To succeed, Medium needed to attract the web’s best writers, including those who already achieved some success at mainstream media companies but wanted to transition into more independent careers. But the company kept pissing off the writing community, creating bad will within the very cohort it was trying to attract.
Here’s a brief sampling of its missteps:
To attract early users, it recruited professional journalists and gave them editorial budgets to curate their own niche publications. But it pulled the plug on many of those publications once it began signing deals with traditional media outlets to host their content on its platform.
Most of the traditional publishers signed guaranteed revenue agreements, but those agreements went out the window when Ev announced that Medium was pivoting away from advertising and toward a membership based model. One by one, those outlets abandoned Medium, all with negative things to say about their former publishing partner.
After Medium announced its new membership model, it hired an editorial team and once again began launching niche publications that paid top freelance rates. But Medium’s internal metrics showed these publications were doing little to convert paying members, and so the company started offering buyouts for editorial employees and closed down those publications (it’s likely not a coincidence that these buyouts occurred after a failed union drive).
Now imagine that you’re a writer at The New York Times and you’re thinking of striking off on your own. Are you really going to bet your entire independent career on a platform that’s known for pivoting every few months and burning writers in the process? I don’t think so!
Its author payout method was flawed
Once Medium pivoted to a bundled membership model, it structured it so that writers were paid based on how much engagement their articles received. Theoretically, this created incentives that would reward high quality writing and steer Medium away from the clickbait environment that plagued other platishers like Forbes.
But remember that bad homepage algorithm I talked about above? It made it extremely difficult for high quality writing to consistently find an audience. Because the site failed to create real network effects, the writers who succeeded within Medium’s partnership program were the ones who could churn out a high volume of content that was specifically designed to win the viral lottery.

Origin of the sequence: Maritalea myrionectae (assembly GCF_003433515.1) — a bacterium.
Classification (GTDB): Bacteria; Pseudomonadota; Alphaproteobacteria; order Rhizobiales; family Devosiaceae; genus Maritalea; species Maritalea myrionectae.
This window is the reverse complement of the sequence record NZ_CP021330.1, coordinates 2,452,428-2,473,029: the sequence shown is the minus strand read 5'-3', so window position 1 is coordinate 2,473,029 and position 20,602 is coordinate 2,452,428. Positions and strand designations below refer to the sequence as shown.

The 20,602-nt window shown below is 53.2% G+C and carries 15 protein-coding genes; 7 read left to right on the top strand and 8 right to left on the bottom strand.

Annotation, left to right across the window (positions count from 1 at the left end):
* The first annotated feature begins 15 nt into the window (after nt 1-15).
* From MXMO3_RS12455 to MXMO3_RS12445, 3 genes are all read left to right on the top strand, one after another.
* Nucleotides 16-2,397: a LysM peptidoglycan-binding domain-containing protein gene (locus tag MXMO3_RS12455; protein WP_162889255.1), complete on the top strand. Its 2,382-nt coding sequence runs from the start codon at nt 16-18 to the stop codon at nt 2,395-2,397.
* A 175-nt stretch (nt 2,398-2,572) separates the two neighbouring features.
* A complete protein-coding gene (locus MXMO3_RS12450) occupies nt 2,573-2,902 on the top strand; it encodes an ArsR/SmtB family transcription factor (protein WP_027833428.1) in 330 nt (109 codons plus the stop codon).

So what kind of content met this criteria? Check out some of the recent headlines from Tim Denning, who’s considered one of the most successful authors on the platform:
“Here’s How to Outperform 99% of People at Work”
“Eleven Ways to (Unknowingly) Light Your Money on Fire”
“The Unfair Truth About How Contrarians (Really) Succeed”
This is clickbaity life/business advice, and Denning is publishing up to two of these pieces a day. Take a look at the opening paragraphs of that first article:
The modern workplace is a circus.
People stabbing each other in the back. Regular firings. Employees angrily walking out after having enough. Layers of gossip. Bad bosses. Departments that do work no one understands the value of.
It’s easy to drown your consciousness out with all the noise.
A leader I once worked with gave me this handbook. It’s how he outperformed 99% of people in the office by working 50% less hours than them.
I’m sure there are people out there who find value from this kind of writing, but it’s obvious that it required very little research and was dashed off under a tight deadline. I can’t help but wonder if that kind of content was what Williams envisioned when he launched Medium’s membership program.
I don’t have any access to the Medium’s internal metrics, but I doubt that it’s yet surpassed 1 million paying subscribers; otherwise it would have announced it, just as Substack did when it crossed that threshold. The company never figured out a way to reward deeply-researched, original writing, and its subscriber growth likely stalled out as a result.
It should have never abandoned advertising
For its first several years, Medium was developing a native advertising program that would have connected its top writers to brand content marketers, but in 2017 Williams abruptly jettisoned these plans. Here was his reasoning: